THERESA OSWALD called racism "our provincial shame" on the campaign trail Sunday, becoming the latest to respond to the black eye Maclean's magazine dealt Winnipeg by calling it the most racist city in the country.

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THERESA OSWALD called racism "our provincial shame" on the campaign trail Sunday, becoming the latest to respond to the black eye Maclean's magazine dealt Winnipeg by calling it the most racist city in the country.

In a campaign announcement about programs aimed at making university and college education more affordable, Oswald reserved her harshest criticism for comments attributed to Conservative Leader Brian Pallister in response to the magazine piece.

"I want to say I'm quite troubled by the leader of the Opposition Mr. Pallister's comments that I read where he took issue about whether or not racism exists here in our province. Absolutely it does. It's a provincial shame for all of us and we have to find a way to work together and find our way out," Oswald said.

"If we don't acknowledge racism exists in our city and our province, we don't have a hope of coming together to fix it."

Pallister rejected the assertion by the Toronto-based Maclean's Friday.

"I would object to that observation... it's not my experience," Pallister said, noting the province has hosted people from around the world throughout its history.

"We here in Winnipeg and Manitoba understand what it's like to extend our arms to people from all ethnic backgrounds and racial backgrounds as well," the Conservative leader said.

Oswald's comments came during a campaign announcement on the University of Manitoba Fort Garry campus, where she faced cameras with 18 university students lined up behind her.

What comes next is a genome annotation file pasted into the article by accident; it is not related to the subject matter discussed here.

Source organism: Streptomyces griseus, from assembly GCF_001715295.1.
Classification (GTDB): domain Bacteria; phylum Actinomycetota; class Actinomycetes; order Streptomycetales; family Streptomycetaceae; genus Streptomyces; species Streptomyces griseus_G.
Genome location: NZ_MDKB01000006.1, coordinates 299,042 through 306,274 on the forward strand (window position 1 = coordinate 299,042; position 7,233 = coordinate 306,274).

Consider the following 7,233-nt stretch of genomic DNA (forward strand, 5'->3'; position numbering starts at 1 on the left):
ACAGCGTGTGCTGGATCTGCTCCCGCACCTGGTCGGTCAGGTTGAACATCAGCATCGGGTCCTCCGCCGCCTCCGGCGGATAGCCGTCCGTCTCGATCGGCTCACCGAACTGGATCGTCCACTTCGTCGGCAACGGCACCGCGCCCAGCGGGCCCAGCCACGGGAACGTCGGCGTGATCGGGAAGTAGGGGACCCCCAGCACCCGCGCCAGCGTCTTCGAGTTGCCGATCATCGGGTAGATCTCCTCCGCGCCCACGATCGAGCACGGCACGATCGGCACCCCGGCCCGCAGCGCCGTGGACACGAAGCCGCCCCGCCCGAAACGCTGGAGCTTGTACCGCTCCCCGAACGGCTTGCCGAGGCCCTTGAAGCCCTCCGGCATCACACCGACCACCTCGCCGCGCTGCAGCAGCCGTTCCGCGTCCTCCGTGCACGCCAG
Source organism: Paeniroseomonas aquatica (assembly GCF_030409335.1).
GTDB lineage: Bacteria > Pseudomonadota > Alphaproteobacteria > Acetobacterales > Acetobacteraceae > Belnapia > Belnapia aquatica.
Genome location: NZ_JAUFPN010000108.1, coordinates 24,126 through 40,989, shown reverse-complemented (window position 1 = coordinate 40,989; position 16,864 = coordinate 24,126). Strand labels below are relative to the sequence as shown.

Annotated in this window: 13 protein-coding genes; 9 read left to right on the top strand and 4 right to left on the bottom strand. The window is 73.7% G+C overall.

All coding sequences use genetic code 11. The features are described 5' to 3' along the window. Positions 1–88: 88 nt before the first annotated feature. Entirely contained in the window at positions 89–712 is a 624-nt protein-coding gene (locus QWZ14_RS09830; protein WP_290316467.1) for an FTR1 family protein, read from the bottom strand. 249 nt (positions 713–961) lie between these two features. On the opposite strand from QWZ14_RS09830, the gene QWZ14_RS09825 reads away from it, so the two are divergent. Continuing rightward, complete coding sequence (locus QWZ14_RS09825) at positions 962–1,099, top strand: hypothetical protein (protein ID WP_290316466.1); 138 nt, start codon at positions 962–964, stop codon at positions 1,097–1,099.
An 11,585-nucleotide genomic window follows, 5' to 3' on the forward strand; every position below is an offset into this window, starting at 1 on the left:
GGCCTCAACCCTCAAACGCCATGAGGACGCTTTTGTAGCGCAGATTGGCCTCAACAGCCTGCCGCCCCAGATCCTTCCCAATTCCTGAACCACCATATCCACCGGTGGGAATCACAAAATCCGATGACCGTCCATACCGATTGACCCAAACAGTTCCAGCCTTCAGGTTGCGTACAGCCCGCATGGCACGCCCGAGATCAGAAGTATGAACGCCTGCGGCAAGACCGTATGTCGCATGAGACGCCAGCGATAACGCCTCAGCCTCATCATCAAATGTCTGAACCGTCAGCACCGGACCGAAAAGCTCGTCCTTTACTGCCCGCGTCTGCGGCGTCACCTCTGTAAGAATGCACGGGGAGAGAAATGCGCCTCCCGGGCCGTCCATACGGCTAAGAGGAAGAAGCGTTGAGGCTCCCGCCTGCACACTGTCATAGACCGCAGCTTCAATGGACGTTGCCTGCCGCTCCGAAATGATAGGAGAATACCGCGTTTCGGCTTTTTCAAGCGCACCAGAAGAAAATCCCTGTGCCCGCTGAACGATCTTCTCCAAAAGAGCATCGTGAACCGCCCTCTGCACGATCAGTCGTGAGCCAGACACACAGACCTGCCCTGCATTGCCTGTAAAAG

Health studies student Dale Kujanpaa, 21, told reporters, "My hopes and dreams can't become a reality unless we have a government and a premier that makes post-secondary support a major priority."

Oswald wants to expand interest-free student loans to part-time students. Part-time students make up one in four enrolled in university and college, but up to now, the option of no-interest loans has been available only to full-time students. She said she would restore multi-year funding agreements with post-secondary institutions to stabilize budget planning.

"Last year we removed that from legislation," she said, calling the decision "an error."

Oswald pledged to work with universities to make textbooks and other education resources more affordable and to expand Access grants for under-represented groups including northerners, single parents, aboriginal people, refugees and people with disabilities.

She said if she were elected NDP leader and became premier, the city's rapid transit would be guaranteed provincial funding for the U-Pass student transit proposal.

alexandra.paul@freepress.mb.ca